Legislative leaders and Gov. Mary Fallin announced Thursday that two bills aimed at creating a school voucher system in Oklahoma would not be considered this year at the state Capitol.
— Tulsa World (@tulsaworld) March 11, 2016
The bills, one each in the House and Senate, would have created Education Savings Accounts that could have been used by parents of school-aged students. These so-called ESAs, funded by taxpayer money, could have been used for tuition at private school. The vast majority of Oklahoma’s public education establishment, including myself, oppose the concept because it would take millions of dollars out of a school system consistently underfunded and already facing major cuts because of a current revenue failure and an expected state budget shortfall of $1.3 billion next year.
The move by House Speaker Jeff Hickman and Senate President Pro-Tempore Brian Bingman to remove the bills from consideration was obviously based on the reality of the current budget situation and the growing protest among educators. It was uncertain if there were enough votes to create a voucher system in the Republican-dominated legislature, especially given the state’s dire financial situation.
Gov. Mary Fallin tried to spin the vouchers as a way of helping “low-income” students, but the logic doesn’t work. The taxpayer money spent helping low-income children go to private schools, for example, would mean less educational dollars for low-income children in underfunded public schools. That’s obvious. Fallin and voucher supporters know this logic, but simply ignore it in the GOP quest to privatize as much government as they can. Here’s Fallin’s statement on this issue:
I appreciate legislative leaders for continuing the conversation on Education Savings Accounts. It’s important to give low-income parents the ability to determine the best educational opportunities for their children. All students learn differently and should have the opportunity to attend a school that offers the best learning environment for each student to be successful. I look forward to working with the House and Senate to develop effective legislation on ESAs.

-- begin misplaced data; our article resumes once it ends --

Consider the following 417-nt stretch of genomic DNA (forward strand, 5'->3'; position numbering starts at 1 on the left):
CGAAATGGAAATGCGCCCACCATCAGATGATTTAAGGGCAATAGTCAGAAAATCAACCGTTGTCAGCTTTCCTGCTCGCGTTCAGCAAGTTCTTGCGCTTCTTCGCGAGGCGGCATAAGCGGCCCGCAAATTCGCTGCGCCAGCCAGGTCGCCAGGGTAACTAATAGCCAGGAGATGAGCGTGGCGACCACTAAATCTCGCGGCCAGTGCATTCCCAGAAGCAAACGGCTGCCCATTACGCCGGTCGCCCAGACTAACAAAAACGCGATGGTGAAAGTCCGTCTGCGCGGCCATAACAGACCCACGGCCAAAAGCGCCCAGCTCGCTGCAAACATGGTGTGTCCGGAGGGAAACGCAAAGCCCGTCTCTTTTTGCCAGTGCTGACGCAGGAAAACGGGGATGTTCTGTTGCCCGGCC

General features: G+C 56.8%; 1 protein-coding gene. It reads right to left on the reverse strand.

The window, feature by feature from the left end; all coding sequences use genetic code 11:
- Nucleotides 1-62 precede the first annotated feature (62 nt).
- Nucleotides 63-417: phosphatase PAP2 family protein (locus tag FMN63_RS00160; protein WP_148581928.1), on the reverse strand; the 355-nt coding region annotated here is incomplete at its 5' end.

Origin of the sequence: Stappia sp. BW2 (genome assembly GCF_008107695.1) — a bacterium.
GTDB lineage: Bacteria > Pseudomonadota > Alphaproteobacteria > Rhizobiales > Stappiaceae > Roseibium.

Note the obligatory reference to “low-income parents.” The false sanctimony here should make everyone roll their eyes. Fallin, who has refused, for example, to expand the state’s Medicaid program under the Affordable Care Act to provide better medical care to low-income people, can hardly be considered a champion of the poor.
Those opposed to a voucher system in Oklahoma were grateful at the outcome.
— OSSBA (@OSSBAoklahoma) March 10, 2016
There are at least two things left to be said about the voucher movement here.
(1) The issue is not going away. Oklahoma escaped this year because the budget reality made such a major structural shift in our education system difficult to promote. I expect it will be the same next year as well. But there will come a time in the future when the state doesn’t face major budget problems and the voucherteers will strike again. The only solutions for this are for the state to elect legislators who strongly support public education and for educators to speak out as loudly or even louder than they did this time against vouchers.
(2) In the previous paragraph, I mentioned the “major structural shift” vouchers would create in our public K-12 education system here. Because of chronic underfunding, the Oklahoma public school system simply cannot withstand such a shift, which would drain it of hundreds of millions of dollars through the years. Perhaps, states with high per-pupil funding rates that have a history of adequate school funding can withstand a higher level of privatization, but even in good funding years, many Oklahoma schools function financially at the level of schools in poorer countries around the world. There’s always an education crisis in Oklahoma brought about by years of underfunding and an anti-education mentality fostered by right-wing religious dogma. It’s not hyperbole to argue that a voucher system, given current education funding, would ensure a majority of Oklahoma’s public schools would operate under the same conditions as schools in Third World countries, schools without textbooks and basic equipment and few teachers. Yet Fallin and her cohorts claim they want to help low-income children.